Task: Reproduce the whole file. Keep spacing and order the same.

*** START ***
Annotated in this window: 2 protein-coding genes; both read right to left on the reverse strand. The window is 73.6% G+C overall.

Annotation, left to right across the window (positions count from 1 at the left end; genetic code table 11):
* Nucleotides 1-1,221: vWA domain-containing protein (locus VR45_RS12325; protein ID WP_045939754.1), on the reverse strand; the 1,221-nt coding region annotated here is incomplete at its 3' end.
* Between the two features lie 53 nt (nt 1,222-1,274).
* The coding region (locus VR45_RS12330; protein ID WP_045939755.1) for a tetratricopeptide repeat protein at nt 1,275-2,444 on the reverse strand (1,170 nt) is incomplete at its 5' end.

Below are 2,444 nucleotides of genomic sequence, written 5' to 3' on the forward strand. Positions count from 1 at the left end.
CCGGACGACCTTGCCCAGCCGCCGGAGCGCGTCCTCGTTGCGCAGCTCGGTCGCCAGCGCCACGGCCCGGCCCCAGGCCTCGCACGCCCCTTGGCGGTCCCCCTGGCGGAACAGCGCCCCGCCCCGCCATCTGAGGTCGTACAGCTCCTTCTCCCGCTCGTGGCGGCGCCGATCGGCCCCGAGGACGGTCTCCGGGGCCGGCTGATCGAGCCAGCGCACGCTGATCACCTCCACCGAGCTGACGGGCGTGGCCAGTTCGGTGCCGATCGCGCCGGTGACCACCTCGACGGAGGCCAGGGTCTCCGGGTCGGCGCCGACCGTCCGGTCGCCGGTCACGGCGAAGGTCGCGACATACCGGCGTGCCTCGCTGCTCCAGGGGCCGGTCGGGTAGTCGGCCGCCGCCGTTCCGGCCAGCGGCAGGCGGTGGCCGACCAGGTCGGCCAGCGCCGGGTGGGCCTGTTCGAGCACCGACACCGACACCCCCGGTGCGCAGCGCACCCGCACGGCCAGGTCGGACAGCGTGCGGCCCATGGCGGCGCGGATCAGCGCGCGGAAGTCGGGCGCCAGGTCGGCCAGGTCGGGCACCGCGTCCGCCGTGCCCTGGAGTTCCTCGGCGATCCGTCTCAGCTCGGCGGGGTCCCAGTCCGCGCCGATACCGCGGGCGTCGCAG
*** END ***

Annotated in this window: 2 protein-coding genes; both read right to left on the reverse strand. The window is 73.6% G+C overall.

Annotation, left to right across the window (positions count from 1 at the left end; genetic code table 11):
* Nucleotides 1-1,221: vWA domain-containing protein (locus VR45_RS12325; protein ID WP_045939754.1), on the reverse strand; the 1,221-nt coding region annotated here is incomplete at its 3' end.
* Between the two features lie 53 nt (nt 1,222-1,274).
* The coding region (locus VR45_RS12330; protein ID WP_045939755.1) for a tetratricopeptide repeat protein at nt 1,275-2,444 on the reverse strand (1,170 nt) is incomplete at its 5' end.

Below are 2,444 nucleotides of genomic sequence, written 5' to 3' on the forward strand. Positions count from 1 at the left end.
CCGGACGACCTTGCCCAGCCGCCGGAGCGCGTCCTCGTTGCGCAGCTCGGTCGCCAGCGCCACGGCCCGGCCCCAGGCCTCGCACGCCCCTTGGCGGTCCCCCTGGCGGAACAGCGCCCCGCCCCGCCATCTGAGGTCGTACAGCTCCTTCTCCCGCTCGTGGCGGCGCCGATCGGCCCCGAGGACGGTCTCCGGGGCCGGCTGATCGAGCCAGCGCACGCTGATCACCTCCACCGAGCTGACGGGCGTGGCCAGTTCGGTGCCGATCGCGCCGGTGACCACCTCGACGGAGGCCAGGGTCTCCGGGTCGGCGCCGACCGTCCGGTCGCCGGTCACGGCGAAGGTCGCGACATACCGGCGTGCCTCGCTGCTCCAGGGGCCGGTCGGGTAGTCGGCCGCCGCCGTTCCGGCCAGCGGCAGGCGGTGGCCGACCAGGTCGGCCAGCGCCGGGTGGGCCTGTTCGAGCACCGACACCGACACCCCCGGTGCGCAGCGCACCCGCACGGCCAGGTCGGACAGCGTGCGGCCCATGGCGGCGCGGATCAGCGCGCGGAAGTCGGGCGCCAGGTCGGCCAGGTCGGGCACCGCGTCCGCCGTGCCCTGGAGTTCCTCGGCGATCCGTCTCAGCTCGGCGGGGTCCCAGTCCGCGCCGATACCGCGGGCGTCGCAG